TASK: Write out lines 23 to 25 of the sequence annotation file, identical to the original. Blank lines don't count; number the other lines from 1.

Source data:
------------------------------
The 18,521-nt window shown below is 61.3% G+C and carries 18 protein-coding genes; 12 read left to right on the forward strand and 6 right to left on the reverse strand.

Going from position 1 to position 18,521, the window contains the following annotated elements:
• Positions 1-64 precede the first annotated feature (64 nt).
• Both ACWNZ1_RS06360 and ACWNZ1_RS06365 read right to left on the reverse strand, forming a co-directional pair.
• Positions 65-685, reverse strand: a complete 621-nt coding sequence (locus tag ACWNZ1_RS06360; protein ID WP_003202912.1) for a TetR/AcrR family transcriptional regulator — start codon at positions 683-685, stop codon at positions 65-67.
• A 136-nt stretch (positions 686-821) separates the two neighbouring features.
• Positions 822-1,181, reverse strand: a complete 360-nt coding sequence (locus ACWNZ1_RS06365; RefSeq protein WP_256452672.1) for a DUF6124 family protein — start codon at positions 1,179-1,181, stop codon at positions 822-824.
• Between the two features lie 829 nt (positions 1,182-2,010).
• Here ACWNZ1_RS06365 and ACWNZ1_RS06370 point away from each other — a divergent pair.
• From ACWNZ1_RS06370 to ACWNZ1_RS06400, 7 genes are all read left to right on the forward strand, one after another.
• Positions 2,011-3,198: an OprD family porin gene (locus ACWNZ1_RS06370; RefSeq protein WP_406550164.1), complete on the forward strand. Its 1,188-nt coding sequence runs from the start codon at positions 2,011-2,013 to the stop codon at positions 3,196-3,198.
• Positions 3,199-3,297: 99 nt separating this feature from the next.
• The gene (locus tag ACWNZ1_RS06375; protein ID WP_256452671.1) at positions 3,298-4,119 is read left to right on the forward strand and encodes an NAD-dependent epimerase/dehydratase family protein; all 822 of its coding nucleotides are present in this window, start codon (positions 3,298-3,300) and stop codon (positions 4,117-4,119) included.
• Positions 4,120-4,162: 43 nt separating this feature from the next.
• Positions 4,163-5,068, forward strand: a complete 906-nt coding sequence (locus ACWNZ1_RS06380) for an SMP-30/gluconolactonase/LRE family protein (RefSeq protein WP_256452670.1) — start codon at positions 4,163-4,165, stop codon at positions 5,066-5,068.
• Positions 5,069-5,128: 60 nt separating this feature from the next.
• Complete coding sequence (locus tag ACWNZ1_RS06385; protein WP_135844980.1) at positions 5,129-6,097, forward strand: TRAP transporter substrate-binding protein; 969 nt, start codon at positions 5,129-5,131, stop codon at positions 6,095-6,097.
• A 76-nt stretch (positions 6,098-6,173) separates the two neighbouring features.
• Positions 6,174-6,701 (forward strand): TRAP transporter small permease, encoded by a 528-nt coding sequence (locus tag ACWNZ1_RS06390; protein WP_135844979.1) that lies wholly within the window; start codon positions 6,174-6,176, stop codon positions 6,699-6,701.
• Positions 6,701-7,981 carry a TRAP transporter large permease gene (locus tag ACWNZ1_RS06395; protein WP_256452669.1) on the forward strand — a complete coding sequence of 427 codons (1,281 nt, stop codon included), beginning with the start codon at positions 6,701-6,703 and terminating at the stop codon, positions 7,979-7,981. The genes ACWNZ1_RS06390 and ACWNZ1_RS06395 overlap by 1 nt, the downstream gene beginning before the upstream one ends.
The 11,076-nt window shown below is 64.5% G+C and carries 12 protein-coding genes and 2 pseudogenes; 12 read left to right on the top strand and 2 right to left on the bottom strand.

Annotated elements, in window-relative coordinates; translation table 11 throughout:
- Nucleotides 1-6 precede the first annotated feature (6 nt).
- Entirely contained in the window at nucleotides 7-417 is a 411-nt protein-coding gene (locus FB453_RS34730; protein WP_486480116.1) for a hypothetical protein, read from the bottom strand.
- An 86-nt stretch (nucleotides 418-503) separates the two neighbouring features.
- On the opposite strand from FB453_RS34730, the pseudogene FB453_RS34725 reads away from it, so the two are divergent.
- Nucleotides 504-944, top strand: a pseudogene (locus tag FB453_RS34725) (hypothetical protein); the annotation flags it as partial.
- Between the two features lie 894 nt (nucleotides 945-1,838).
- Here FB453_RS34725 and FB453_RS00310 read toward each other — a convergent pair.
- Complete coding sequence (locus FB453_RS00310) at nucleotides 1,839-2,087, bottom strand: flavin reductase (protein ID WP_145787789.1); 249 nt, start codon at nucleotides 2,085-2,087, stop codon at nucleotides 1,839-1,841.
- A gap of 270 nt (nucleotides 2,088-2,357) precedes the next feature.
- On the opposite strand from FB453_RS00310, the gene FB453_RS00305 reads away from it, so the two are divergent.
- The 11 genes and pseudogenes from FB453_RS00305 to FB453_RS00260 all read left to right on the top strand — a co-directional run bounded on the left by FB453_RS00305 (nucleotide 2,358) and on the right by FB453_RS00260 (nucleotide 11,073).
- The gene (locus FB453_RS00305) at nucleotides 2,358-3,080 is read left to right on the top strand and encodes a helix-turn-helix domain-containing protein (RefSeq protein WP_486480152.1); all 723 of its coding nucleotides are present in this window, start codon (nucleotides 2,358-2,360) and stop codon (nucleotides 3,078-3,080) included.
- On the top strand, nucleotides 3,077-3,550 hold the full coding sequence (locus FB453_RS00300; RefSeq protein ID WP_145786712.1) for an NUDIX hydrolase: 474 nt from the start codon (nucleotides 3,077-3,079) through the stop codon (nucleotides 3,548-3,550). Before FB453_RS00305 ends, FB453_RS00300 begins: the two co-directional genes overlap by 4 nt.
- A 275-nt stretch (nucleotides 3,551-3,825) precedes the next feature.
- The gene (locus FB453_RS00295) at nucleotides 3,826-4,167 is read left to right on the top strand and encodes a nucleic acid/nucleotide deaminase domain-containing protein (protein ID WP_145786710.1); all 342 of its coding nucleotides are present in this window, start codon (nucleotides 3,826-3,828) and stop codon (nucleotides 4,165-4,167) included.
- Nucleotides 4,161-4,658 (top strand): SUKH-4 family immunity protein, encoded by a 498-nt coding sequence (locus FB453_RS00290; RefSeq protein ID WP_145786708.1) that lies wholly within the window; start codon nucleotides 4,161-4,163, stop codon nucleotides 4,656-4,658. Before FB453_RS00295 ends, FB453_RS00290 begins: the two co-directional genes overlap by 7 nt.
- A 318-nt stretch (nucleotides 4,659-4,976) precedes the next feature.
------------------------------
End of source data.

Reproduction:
- Nucleotides 1-6 precede the first annotated feature (6 nt).
- Entirely contained in the window at nucleotides 7-417 is a 411-nt protein-coding gene (locus FB453_RS34730; protein WP_486480116.1) for a hypothetical protein, read from the bottom strand.
- An 86-nt stretch (nucleotides 418-503) separates the two neighbouring features.